In the world of container orchestration, Kubernetes has attained de-facto status and has become the most loved container orchestration platform. More and more companies are migrating their applications to Kubernetes. However, this application migration has inevitably attracted many cyber attackers, who have set Kubernetes as their main target.

Cyber attackers disrupt the application deployment and production stages by stealing Kubernetes secrets and injecting malware on unsecured clusters. The RedHat State of Kubernetes Security Report has shown that 94% of the survey respondents have experienced a Kubernetes runtime attack and 55% of the respondents had to slow down the deployment phase due to Kubernetes or container security issues.

29% percent of companies surveyed do not invest competently in container security. Poor security investments lead to developers having fewer resources and tools to secure the Kubernetes platform and cloud infrastructure. When Kubernetes security is weak cyber attackers can use simple techniques, such as stealing secrets from unencrypted etcd or plaintext files.

In this article, you will learn about analysis of Kubernetes runtime security threats and also learn how to detect and prevent them before a disaster happens.

What this article will cover

  1. What are Kubernetes runtime security threats?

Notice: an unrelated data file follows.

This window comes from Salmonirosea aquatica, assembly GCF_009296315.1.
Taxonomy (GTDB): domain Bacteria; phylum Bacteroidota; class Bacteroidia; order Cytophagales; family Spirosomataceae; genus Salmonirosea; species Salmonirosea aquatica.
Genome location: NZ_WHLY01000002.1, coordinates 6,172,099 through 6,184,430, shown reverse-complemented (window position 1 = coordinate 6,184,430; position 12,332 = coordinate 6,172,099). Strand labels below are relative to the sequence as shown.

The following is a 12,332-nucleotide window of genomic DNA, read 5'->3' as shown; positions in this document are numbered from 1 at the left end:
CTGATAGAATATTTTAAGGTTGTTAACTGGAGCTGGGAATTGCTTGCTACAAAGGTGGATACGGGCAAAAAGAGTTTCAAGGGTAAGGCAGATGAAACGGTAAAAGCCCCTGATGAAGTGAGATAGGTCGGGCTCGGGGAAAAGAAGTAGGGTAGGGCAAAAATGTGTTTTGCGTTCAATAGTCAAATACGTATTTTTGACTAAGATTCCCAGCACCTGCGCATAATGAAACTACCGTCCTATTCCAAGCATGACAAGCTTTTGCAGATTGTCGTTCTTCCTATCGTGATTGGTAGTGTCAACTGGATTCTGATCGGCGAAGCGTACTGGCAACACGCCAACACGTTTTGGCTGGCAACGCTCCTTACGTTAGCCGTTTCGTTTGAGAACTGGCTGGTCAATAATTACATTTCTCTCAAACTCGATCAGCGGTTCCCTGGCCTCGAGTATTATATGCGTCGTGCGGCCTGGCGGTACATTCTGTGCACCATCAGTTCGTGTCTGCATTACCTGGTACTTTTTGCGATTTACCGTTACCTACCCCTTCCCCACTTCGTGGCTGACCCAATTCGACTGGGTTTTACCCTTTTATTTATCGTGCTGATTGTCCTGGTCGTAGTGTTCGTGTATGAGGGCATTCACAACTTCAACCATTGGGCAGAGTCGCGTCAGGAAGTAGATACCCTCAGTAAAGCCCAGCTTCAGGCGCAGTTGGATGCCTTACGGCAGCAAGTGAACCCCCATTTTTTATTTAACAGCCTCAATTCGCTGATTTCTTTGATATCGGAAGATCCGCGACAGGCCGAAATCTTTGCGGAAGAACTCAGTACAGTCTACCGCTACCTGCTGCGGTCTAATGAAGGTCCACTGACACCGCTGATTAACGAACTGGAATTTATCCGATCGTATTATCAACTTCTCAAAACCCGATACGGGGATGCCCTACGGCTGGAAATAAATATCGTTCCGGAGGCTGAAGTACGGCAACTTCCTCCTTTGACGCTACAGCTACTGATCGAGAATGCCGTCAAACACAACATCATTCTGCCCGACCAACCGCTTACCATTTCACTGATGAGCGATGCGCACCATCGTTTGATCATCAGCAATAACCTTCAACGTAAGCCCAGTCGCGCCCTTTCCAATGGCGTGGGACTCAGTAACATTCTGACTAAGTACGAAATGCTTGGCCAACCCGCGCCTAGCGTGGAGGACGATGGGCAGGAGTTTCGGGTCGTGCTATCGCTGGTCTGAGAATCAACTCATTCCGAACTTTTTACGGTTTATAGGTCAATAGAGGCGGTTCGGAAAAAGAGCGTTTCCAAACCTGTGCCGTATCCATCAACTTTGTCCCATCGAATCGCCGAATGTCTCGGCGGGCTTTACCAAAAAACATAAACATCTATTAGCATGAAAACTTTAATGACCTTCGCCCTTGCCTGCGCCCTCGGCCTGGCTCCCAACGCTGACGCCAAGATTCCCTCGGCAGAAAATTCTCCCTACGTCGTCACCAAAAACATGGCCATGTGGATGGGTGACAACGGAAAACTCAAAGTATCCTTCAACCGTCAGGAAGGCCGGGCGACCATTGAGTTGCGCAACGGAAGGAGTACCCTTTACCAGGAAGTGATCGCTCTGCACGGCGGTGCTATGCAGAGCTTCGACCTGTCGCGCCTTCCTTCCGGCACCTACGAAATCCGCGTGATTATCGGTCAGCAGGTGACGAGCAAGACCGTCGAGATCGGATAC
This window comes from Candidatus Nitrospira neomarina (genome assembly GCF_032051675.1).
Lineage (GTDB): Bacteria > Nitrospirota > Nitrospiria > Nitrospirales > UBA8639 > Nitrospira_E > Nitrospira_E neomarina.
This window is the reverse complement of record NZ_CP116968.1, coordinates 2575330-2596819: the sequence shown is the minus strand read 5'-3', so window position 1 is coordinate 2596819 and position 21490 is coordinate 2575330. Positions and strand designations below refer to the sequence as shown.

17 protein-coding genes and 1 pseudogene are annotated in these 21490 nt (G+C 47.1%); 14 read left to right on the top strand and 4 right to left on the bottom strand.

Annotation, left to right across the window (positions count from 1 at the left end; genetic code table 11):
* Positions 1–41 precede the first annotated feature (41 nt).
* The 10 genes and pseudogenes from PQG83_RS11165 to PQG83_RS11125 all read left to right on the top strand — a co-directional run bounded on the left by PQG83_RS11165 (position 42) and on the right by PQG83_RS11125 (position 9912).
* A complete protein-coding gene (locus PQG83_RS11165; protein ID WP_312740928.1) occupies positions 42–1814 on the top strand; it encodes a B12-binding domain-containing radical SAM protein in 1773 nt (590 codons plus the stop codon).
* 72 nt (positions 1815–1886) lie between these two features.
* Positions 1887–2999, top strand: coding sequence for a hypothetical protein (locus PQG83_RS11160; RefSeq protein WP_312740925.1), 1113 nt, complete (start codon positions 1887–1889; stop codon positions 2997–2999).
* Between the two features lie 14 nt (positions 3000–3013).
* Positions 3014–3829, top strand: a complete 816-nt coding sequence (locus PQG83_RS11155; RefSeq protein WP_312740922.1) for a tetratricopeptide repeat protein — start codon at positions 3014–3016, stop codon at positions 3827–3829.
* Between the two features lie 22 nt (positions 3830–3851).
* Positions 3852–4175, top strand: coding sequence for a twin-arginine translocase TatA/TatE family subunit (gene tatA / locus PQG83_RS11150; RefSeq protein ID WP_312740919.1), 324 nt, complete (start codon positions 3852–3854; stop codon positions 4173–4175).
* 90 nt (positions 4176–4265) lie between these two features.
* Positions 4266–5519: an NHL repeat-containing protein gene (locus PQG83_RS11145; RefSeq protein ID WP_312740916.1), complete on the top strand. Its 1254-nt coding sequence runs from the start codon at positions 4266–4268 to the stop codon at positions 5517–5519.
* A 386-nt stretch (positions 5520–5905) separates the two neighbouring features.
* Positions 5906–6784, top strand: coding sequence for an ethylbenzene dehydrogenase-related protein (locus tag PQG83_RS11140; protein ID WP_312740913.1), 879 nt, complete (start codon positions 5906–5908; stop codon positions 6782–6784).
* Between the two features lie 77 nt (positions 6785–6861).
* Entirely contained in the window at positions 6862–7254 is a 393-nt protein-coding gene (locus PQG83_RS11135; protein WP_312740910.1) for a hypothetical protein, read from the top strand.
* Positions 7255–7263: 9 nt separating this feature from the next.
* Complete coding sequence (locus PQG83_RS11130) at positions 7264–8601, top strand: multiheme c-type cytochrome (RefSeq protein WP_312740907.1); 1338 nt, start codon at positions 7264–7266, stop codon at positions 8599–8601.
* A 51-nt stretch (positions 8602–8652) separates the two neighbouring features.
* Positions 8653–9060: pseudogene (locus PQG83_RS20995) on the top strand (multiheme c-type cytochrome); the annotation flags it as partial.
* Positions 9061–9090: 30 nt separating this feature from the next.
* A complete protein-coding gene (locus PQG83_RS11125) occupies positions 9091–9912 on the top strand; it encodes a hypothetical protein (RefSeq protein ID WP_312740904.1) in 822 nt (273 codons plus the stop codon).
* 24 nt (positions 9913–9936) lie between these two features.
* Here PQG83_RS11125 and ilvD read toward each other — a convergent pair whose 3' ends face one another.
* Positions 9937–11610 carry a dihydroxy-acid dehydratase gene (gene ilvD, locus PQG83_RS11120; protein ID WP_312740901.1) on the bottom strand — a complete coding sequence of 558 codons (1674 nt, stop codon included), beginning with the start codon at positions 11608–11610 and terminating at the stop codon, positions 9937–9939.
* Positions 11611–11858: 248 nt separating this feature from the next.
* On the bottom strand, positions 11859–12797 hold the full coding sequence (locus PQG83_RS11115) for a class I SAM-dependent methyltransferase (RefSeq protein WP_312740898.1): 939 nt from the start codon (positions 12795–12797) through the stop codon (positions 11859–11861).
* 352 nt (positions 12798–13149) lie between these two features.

2. How to detect and prevent Kubernetes runtime security threats
  3. Conclusion

What are Kubernetes runtime security threats?

Security vulnerabilities that bypass the testing stage and disrupt running containers fall under the Kubernetes runtime security threats category. Kubernetes runtime security vulnerabilities make the biggest impact because they can hijack running applications or even steal critical data that can be used to impersonate you in order to steal data further down the line.

Usually, cyber attackers want to cause chaos in your systems and seize information such as:

  • Credentials
  • Intellectual property
  • Customer data and personally identifiable information

For you to be able to understand Kubernetes runtime security threats and also know how vulnerabilities reach the container runtime phase and disrupt it clearly, let us go through the steps followed by developers when working with containers:

  1. Collecting container resources: The first step begins when you start searching and downloading container images from DockerHub or other container image repositories. If you download insecure images acquired from un-vetted sources, and use untrusted components that will be used in the deployment and delivery stage of your application, these can cause trouble once running, if they get past your testing phase.